Instabilities and clumping in SN 1987A. I. Early evolution in two dimensions

Bruce Fryxell, Ewald Müller, David Arnett

Research output: Contribution to journalArticle

209 Scopus citations

Abstract

Two-dimensional hydrodynamic calculations of SN 1987A (Arnett, Fryxell, and Müller 1989) have been confirmed and extended. A systematic sequence of calculations, differing only in resolution, is presented in order to permit differentiation between physical and numerical effects. This sequence also makes possible comparison with other work done with different numerical techniques. Shortly after the shock reaches the surface of the presupernova, the spherical symmetry of the mantle is severely fractured as a result of Rayleigh-Taylor instabilities. No special asymmetry in the explosion is required. This fracturing appears long before significant decay of 56Ni occurs. The presence of the instability seems to be rather insensitive to the initial presupernova structure (provided it is reasonably accurate). The amount of mixing of various elements is determined by including 10 separate fluids in the calculations enabling us to determine the distribution of each element in velocity space. The amount of mixing and clumping is somewhat sensitive to the choice of seed perturbation. However, it appears that perturbations of physically reasonable amplitude will provide sufficient mixing and clumping to explain the earlier than expected observations of X-rays and γ-rays and the shape of the light curve. The velocities of heavy elements are lower than observed for an explosion energy of 1.0 × 1051 ergs, but are interestingly close for 2.0 × 1051 ergs, and will increase after 56Ni decay heats the inner regions. The degree of clumping obtained would also affect estimates of mass from modeling the light curves of SN Ib.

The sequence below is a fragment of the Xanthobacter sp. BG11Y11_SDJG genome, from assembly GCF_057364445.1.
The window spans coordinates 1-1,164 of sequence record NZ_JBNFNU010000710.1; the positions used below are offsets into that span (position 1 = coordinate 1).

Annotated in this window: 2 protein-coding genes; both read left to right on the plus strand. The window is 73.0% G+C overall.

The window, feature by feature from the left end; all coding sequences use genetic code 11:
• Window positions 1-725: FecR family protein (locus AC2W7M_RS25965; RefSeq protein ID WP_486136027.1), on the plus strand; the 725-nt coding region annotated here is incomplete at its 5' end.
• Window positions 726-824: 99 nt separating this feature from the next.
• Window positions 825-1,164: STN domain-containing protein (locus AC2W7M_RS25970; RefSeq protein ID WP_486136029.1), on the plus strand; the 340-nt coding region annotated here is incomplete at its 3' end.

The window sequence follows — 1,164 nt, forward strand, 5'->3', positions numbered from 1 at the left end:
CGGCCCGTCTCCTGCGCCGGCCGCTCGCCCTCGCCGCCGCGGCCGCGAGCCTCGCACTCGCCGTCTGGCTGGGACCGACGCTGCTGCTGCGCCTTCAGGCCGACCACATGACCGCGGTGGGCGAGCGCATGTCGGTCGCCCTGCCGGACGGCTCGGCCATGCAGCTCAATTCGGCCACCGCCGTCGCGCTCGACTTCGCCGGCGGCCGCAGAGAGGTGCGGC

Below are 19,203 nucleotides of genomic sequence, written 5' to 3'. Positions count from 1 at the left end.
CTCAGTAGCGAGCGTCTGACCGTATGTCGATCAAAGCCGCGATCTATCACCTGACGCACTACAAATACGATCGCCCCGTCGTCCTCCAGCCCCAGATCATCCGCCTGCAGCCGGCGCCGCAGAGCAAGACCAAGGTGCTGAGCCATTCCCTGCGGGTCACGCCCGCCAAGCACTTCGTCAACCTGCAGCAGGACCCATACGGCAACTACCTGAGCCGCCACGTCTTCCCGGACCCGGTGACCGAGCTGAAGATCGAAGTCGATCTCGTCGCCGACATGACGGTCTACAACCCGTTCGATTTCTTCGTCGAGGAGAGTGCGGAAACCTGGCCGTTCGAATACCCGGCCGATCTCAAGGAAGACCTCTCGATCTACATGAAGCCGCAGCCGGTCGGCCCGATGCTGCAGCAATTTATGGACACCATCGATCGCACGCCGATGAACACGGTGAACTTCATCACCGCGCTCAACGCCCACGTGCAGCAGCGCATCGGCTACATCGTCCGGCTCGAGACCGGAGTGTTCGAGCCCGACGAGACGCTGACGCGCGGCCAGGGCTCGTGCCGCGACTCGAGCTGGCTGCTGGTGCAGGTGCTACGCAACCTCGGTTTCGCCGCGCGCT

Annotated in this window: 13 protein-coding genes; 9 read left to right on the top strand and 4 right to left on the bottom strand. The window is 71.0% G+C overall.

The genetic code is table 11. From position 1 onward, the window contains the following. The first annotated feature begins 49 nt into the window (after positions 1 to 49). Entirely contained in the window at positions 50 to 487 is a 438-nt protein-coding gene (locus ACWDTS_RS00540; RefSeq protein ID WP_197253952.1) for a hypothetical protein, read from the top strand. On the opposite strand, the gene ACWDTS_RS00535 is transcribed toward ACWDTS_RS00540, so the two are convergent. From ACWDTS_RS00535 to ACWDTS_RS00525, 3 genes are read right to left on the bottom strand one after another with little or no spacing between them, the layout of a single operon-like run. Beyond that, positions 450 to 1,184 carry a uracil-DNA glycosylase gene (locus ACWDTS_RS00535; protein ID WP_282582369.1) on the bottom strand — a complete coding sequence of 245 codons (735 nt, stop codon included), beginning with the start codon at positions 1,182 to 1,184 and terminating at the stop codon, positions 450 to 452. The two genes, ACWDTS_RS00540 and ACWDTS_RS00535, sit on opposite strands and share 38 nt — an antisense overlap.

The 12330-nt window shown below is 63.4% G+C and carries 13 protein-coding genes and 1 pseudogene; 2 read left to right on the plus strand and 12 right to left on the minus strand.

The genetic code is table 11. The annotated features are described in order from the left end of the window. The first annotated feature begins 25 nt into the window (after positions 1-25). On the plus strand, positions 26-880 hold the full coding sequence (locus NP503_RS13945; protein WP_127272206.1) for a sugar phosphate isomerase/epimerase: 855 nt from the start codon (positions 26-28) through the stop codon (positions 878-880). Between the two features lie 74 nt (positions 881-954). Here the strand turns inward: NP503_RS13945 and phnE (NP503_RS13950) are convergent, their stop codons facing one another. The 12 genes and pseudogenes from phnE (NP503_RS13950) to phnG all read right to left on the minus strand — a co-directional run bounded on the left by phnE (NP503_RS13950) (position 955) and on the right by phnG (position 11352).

Original languageEnglish (US)
Pages (from-to)619-634
Number of pages16
JournalAstrophysical Journal
Volume367
Issue number2
DOIs
StatePublished - Feb 1 1991

Keywords

  • Hydrodynamics
  • Shock waves
  • Stars: evolution
  • Stars: individual (SN 1987A)
  • Stars: interiors
  • Stars: supernovae

ASJC Scopus subject areas

  • Astronomy and Astrophysics
  • Space and Planetary Science

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